Installed Hydraulic Clutch

One of the few things left to do before I can go-cart the cart is to get the hydraulic clutch working. I cut the 3/16″ hose to length and installed the hose end. These are always a pain in the ass, but I think this is the last one I need to do in the car.

After installing it, I filled the reservoir with DOT 4 brake fluid and bled the system. I needed to adjust the clutch pedal to get a little more throw in order to release the clutch. The master cylinder has an adjustment on the pushrod which is easy to reach right now. I hope I never have to adjust them once the body is on the car because all of the access with be from below or through a small access panel in the engine compartment.

The other thing I did today was get the engine running again. It’s been quite awhile since it ran, so I disconnected the ignition coil and cranked until I had oil pressure. When I reconnected the ignition coil, it fired right up and ran great. I let it run for a bit to warm up and then revved it for a bit. The FiTech still doesn’t manage the fuel properly when reducing throttle after revving it, so it tends to die. I’ll need to dig into the config to see how to address this.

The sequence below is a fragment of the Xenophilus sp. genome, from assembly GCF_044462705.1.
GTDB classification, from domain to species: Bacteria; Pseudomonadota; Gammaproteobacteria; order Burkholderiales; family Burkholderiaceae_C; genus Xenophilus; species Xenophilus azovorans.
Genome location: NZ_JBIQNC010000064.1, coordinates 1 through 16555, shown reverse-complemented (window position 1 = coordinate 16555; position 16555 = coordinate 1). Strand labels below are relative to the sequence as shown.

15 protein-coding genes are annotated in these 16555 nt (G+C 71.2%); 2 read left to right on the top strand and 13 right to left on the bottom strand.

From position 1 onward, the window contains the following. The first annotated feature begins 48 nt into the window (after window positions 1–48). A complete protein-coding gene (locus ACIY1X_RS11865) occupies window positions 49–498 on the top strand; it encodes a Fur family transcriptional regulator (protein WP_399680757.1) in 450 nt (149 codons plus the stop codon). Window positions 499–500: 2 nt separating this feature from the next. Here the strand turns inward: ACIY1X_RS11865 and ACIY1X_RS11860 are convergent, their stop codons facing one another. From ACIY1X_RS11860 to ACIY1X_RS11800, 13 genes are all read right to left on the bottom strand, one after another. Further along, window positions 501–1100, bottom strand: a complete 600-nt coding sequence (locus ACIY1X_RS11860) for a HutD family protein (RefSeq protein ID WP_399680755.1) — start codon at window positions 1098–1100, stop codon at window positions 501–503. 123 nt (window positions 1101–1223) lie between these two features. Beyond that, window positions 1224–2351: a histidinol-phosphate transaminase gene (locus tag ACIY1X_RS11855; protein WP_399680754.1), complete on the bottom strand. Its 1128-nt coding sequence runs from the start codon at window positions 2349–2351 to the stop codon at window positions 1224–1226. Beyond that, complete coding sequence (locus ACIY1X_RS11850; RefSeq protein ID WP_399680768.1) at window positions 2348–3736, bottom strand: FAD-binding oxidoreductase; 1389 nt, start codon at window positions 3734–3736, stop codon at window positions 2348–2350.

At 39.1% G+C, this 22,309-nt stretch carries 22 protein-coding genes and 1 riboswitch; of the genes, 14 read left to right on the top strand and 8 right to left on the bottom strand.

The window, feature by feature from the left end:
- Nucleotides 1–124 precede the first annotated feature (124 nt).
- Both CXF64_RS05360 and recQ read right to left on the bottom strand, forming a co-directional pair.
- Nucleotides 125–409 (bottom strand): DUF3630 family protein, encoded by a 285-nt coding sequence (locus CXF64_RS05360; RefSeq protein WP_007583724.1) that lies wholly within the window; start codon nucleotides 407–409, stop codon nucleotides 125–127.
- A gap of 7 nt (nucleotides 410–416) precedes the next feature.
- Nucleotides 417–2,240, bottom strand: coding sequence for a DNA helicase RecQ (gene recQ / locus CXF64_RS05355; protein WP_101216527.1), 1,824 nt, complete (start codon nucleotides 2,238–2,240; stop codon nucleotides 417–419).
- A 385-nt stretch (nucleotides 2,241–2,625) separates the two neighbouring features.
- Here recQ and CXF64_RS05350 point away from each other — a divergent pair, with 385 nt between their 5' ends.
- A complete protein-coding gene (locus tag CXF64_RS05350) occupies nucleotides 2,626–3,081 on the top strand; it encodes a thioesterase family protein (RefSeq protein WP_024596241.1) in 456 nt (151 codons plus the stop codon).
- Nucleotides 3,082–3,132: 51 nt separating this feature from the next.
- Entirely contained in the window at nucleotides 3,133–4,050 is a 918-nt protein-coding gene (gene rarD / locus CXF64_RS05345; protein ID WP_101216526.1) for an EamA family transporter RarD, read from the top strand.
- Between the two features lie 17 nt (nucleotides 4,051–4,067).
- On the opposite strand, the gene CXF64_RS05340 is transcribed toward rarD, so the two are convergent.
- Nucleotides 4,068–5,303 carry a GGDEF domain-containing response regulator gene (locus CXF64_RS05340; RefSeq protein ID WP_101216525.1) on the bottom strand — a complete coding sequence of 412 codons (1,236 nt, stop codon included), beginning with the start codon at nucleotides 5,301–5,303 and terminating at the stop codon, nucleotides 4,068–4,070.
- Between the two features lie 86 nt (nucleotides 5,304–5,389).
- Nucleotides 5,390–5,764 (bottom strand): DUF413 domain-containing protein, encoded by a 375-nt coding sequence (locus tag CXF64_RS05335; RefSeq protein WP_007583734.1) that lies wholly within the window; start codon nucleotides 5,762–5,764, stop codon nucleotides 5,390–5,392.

Installed Mill and Lathe in the Shop

In preparation for resuming work on the car, I wanted to improve the tooling I have for metal work. I was fortunate to have a friend give me a Precision Matthews PM-25MV bench top mill he was no longer using. I added a couple of upgrades to the mill including a power feed on the x-axis and a quill stop and quill lock (not pictured).

I also decided to add a lathe to the shop since I’ve already needed a lathe for a few tasks on the car. I don’t have a ton of space, so I picked up a Precision Matthews PM-1022V lathe and mounted it on an identical tool box.

These small lathes have relatively simple gearboxes, so they use a set of change gears that must be swapped to change the feed rate or for any threading operation. I didn’t like the thought of having to mess with that, so I installed an electronic lead screw. This was designed by James Clough┬ábut requires a custom installation on each machine. It uses an optical encoder to read the spindle position and then a microcontroller controls a servo to drive the leadscrew.

This lets you switch between forward/reverse, feeding/threading, and inch/mm units at the touch of a button and change the feed rate on the fly as well as simply selecting the threading pitch on the screen (for both SAE and metric threads). This should be a nice upgrade for this little lathe.